Depression during pregnancy is more frequent than in the postpartum and has been indicated as a risk factor for the latter. This study aims to detect and evaluate depressive manifestations across the perinatal period by means of the DESI (Depression Early Symptoms Inventory, A. Amati 1996-2004) a novel instrument, which has been compared with the 21-item Hamilton Depression Rating Scale (HDRS) as well as with the 13-item Beck Depression Inventory (BDI).
Fifty nine consecutive women at their first pregnancy (mean age 30 ± 5 years) were enrolled from the Outpatient Unit, Division of Obstetrics and Gynaecology, (Head prof. F. Zullo). They were interviewed and evaluated by means of the DESI, the HDRS, BDI. Additional evaluations have been carried-out by means of the EPDS and and Spielberger’s State-Trait Anxiety Inventory, Version Y1, State (STAI-Y1). Statistical analysis regarded item distribution, Spearman correlation, Cronbach’s alpha calculation, and factor analysis.
Data were distributed over each one of the three trimesters of pregnancy (Table I): at the last trimester of pregnancy, DESI and BDI showed more sensitivity than other instruments to detect and quantify psychopathological variations. DESI items no. 6, 9, 13, 14, 27 as well as BDI items no. 1, 5, 7, 10 obtained highest scorings (Tables III, IV). Total DESI score relevant to depressive manifestations showed positive correlation with a history of risk factors (Table II), while the age of the subjects positively correlated with STAI scores and negatively with EPDS scores, respectively (Table V). DESI internal consistency (Cronbach alpha) proved to be 0.89. Factor analysis extracted 10 factors, explaining 76.237% of total variance (Table VI).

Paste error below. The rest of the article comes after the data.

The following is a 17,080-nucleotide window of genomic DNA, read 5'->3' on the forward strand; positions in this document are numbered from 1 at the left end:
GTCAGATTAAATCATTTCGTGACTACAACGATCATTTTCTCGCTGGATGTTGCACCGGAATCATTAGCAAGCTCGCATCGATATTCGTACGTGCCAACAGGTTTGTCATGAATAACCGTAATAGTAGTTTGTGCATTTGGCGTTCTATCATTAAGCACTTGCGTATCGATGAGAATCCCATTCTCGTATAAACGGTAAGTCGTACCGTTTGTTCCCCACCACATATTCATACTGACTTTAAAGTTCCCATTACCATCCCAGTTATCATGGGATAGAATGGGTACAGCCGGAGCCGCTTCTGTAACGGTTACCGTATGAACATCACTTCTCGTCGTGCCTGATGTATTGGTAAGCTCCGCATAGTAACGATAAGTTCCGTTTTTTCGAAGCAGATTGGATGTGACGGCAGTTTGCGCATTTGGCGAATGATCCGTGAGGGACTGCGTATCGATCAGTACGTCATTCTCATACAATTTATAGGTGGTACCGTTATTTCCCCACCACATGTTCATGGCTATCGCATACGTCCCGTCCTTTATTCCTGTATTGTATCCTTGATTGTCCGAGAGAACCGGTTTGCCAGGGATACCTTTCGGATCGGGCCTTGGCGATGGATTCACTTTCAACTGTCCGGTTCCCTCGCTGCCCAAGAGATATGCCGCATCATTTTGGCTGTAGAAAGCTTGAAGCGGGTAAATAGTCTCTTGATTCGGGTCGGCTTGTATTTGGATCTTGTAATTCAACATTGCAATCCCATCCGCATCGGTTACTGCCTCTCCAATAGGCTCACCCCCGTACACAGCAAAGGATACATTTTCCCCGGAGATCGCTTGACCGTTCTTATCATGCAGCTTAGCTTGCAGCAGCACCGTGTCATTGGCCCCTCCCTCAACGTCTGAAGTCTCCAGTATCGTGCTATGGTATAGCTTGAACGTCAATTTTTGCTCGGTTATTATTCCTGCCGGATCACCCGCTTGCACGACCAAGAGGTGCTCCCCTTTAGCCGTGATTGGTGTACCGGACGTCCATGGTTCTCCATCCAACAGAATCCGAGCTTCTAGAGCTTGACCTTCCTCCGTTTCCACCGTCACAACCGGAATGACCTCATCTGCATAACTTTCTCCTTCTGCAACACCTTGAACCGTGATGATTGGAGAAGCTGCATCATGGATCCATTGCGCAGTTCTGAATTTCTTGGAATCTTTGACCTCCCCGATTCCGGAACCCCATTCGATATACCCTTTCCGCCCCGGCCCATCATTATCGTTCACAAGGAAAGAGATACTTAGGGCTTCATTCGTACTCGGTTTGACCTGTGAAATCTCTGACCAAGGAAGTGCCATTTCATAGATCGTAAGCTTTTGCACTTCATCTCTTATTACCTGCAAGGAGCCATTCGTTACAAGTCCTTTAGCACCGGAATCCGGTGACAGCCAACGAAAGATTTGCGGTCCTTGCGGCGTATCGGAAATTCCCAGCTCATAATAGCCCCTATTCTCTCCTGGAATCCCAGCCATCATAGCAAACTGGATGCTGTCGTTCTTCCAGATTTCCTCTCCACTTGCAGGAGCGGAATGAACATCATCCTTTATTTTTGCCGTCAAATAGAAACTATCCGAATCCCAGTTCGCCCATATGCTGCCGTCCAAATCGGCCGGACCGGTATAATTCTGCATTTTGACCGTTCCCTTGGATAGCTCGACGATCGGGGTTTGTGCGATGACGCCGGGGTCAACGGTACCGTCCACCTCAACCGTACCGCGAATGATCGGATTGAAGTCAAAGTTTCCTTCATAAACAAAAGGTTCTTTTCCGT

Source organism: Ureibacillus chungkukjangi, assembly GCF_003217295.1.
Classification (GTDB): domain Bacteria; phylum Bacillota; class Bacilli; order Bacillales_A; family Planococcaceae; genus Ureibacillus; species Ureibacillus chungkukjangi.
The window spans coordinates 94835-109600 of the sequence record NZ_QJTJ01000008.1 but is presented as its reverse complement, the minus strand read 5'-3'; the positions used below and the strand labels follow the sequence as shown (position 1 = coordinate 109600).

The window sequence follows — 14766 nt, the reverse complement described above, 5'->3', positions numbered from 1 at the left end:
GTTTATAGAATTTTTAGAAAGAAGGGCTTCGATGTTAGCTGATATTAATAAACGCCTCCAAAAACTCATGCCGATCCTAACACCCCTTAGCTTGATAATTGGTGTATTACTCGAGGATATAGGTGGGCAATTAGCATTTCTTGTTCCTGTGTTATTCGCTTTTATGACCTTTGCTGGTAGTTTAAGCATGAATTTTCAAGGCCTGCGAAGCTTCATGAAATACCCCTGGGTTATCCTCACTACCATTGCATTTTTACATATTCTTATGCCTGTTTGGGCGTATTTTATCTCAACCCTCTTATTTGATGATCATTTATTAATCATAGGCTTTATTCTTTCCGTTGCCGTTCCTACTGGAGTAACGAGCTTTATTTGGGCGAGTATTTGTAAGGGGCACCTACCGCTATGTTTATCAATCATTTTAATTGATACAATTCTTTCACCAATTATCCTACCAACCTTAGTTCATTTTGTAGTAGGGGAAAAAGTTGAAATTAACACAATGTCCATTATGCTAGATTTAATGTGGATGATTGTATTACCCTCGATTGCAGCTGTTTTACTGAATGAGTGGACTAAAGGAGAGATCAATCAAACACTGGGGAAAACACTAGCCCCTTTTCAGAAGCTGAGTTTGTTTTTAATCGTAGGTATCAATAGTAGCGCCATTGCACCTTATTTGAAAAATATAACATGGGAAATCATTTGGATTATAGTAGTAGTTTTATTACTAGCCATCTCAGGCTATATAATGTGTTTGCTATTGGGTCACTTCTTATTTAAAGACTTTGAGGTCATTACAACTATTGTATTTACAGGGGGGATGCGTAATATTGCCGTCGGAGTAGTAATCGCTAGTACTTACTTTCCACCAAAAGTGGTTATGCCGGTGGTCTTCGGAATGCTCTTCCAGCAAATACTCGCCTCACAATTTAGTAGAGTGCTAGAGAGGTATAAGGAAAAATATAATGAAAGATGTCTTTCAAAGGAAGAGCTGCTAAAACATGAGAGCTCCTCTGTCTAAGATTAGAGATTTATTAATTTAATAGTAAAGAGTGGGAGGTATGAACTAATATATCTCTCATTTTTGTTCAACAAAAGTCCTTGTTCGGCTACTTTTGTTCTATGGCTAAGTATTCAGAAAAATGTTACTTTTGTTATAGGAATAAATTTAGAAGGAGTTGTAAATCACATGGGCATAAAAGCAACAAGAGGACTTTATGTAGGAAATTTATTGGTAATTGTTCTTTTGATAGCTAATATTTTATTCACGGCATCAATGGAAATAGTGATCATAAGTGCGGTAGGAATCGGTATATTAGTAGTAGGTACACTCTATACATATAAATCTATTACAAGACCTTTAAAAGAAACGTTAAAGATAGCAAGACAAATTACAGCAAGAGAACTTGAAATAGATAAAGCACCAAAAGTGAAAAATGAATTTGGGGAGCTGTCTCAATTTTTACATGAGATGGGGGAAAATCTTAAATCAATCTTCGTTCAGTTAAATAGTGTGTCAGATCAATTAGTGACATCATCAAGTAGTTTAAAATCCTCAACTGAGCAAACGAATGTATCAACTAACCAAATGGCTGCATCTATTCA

In this limited sample, subclinical depressive symptoms have been detected during the first pregnancy. They showed a trend to increase from the first to the third trimester. Statistical investigation confirmed high internal coherence as well as reliability of the novel instrument, DESI. It proved to be more sensitive than the reference instruments to detect subthreshold depressive manifestations in women with risk factors as well as to quantify severity variations across the trimesters of pregnancy. Our data need to be confirmed in a larger sample.